Train to hike/Hike to train.

Hiking, and especially backpacking with a loaded pack, is hard work.  It’s tough enough that I often use strenuous hikes as cross training/conditioning for another sport.  Here in Boise, Idaho though, hiking is a way of life.  Here, we squeeze every ounce of fun we can from our mountains.  Some hike for pleasure; others to reach fishing holes, camp sites, or hunting grounds.  Here’s how to get the most out of your time out on the trail:

Whether you’ll be hiking for fun or for conditioning, you might regret setting out before preparing your body.

First-  Build an aerobic base.  Simple, “slow”, cardio training below your anaerobic threshold will allow you to train your heart and lungs before your muscles get too tired to keep up.  Make sure that you’re a little winded, but still able to speak 2-3 words between breaths; this will keep you below that anaerobic threshold.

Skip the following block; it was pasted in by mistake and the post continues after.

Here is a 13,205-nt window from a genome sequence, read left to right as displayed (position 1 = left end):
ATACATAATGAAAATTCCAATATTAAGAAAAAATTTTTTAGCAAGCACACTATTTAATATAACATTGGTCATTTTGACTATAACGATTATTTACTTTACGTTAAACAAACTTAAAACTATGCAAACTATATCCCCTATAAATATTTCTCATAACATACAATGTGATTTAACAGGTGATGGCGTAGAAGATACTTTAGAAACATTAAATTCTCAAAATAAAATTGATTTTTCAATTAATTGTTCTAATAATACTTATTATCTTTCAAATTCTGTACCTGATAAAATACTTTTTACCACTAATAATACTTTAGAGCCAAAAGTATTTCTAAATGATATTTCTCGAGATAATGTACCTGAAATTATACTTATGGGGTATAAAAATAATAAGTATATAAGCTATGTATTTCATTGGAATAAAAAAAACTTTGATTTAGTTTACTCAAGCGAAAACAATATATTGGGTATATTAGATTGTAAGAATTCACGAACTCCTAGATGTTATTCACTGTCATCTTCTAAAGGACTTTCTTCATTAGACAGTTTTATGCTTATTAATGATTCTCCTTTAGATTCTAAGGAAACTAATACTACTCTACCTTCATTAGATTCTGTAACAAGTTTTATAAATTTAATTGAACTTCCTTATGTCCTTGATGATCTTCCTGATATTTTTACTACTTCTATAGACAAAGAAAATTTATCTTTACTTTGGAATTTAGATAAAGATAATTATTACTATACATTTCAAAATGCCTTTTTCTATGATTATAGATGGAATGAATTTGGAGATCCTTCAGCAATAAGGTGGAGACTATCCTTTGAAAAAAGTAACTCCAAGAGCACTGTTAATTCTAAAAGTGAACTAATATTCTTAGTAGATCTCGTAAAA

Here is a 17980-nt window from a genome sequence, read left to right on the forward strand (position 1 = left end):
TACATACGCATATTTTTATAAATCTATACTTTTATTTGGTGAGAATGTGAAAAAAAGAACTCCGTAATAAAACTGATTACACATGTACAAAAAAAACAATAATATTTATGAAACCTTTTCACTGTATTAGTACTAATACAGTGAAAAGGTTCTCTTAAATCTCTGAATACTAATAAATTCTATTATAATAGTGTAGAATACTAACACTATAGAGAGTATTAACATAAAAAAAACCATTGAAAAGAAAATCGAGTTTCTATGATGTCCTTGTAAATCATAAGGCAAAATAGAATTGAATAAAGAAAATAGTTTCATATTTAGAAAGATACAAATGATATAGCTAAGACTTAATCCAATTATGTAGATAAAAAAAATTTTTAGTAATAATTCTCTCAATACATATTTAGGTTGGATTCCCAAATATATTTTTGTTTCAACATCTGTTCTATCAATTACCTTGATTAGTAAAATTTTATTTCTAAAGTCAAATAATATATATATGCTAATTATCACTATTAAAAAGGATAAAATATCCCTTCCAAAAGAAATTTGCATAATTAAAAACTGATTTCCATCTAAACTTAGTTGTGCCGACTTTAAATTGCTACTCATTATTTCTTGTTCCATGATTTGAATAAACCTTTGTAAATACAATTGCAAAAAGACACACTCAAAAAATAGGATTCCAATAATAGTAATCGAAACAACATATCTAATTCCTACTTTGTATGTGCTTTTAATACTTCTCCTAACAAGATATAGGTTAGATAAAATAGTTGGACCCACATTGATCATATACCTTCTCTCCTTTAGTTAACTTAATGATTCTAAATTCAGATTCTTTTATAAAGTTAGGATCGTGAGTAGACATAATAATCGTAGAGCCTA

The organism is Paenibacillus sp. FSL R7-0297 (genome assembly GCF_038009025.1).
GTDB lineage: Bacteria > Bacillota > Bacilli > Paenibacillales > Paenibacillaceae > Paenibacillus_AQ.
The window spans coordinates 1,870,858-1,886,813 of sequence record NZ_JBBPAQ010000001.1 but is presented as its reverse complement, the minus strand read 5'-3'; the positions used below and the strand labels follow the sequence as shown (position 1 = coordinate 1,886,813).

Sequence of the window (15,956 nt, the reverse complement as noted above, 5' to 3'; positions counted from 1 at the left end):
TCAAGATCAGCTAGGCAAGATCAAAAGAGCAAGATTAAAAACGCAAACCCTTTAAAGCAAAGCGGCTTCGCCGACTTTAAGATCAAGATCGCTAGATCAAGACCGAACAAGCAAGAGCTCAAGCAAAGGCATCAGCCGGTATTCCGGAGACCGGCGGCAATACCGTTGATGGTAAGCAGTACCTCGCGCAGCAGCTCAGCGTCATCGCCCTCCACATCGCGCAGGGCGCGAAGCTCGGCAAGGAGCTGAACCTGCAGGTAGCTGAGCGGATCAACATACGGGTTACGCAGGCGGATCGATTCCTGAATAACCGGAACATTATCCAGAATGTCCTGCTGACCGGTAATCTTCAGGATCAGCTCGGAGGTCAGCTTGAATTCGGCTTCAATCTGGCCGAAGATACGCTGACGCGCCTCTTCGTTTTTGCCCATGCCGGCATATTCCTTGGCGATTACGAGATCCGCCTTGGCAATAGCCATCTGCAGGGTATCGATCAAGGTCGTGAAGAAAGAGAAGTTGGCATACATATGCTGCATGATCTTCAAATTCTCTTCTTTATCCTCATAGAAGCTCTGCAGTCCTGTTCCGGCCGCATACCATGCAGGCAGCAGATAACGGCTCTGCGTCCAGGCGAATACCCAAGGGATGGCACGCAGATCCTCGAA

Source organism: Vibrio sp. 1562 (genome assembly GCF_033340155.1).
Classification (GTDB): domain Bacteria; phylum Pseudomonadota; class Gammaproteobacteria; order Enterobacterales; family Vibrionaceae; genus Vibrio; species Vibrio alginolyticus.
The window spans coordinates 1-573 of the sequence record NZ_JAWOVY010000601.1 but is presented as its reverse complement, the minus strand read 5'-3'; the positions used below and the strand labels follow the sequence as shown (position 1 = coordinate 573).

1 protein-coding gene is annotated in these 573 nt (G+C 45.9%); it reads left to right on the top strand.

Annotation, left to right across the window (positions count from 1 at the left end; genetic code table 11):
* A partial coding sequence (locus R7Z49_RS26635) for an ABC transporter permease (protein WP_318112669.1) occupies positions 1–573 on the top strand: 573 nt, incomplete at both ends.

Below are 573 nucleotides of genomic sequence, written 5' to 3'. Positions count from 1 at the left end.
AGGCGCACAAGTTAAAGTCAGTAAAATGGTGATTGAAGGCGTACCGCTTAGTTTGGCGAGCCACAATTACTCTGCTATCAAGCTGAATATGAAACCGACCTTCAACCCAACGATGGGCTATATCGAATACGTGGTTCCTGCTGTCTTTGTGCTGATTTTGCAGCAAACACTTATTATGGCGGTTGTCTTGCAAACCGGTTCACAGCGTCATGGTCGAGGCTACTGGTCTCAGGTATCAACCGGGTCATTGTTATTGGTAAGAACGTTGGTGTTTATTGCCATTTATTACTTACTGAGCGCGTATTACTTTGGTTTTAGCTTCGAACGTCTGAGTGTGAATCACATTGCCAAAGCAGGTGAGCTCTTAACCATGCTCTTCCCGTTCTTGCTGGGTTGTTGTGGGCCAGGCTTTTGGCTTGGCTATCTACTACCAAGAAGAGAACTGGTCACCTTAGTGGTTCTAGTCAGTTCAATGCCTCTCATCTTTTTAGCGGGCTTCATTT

Second- Build some basic strength.  Try weighted step-ups onto a box or step.  Lateral lunges.  Lots of squats. Back extensions.

Hiking Time-  Start with short, easy hikes.  Then build to longer and steeper ones.  Introduce a loaded backpack now, on your training hikes, if you plan to carry a load for backpacking later.

Post Hike-  Take 15 minutes to stretch.  Focus especially on the glutes/hamstrings, low back, and hip flexors.

Here’s a sample strength training day for backpacking conditioning:

1- Dynamic warm-up

2- Barbell weighted step-ups: 3 x 15

3- Cossack Lunge: 3 x 15

4- Barbell Deadlift: 3 x 5

5A- Reverse Hyperextension 3 x 10

5B- Bird Dog 3 x 60 seconds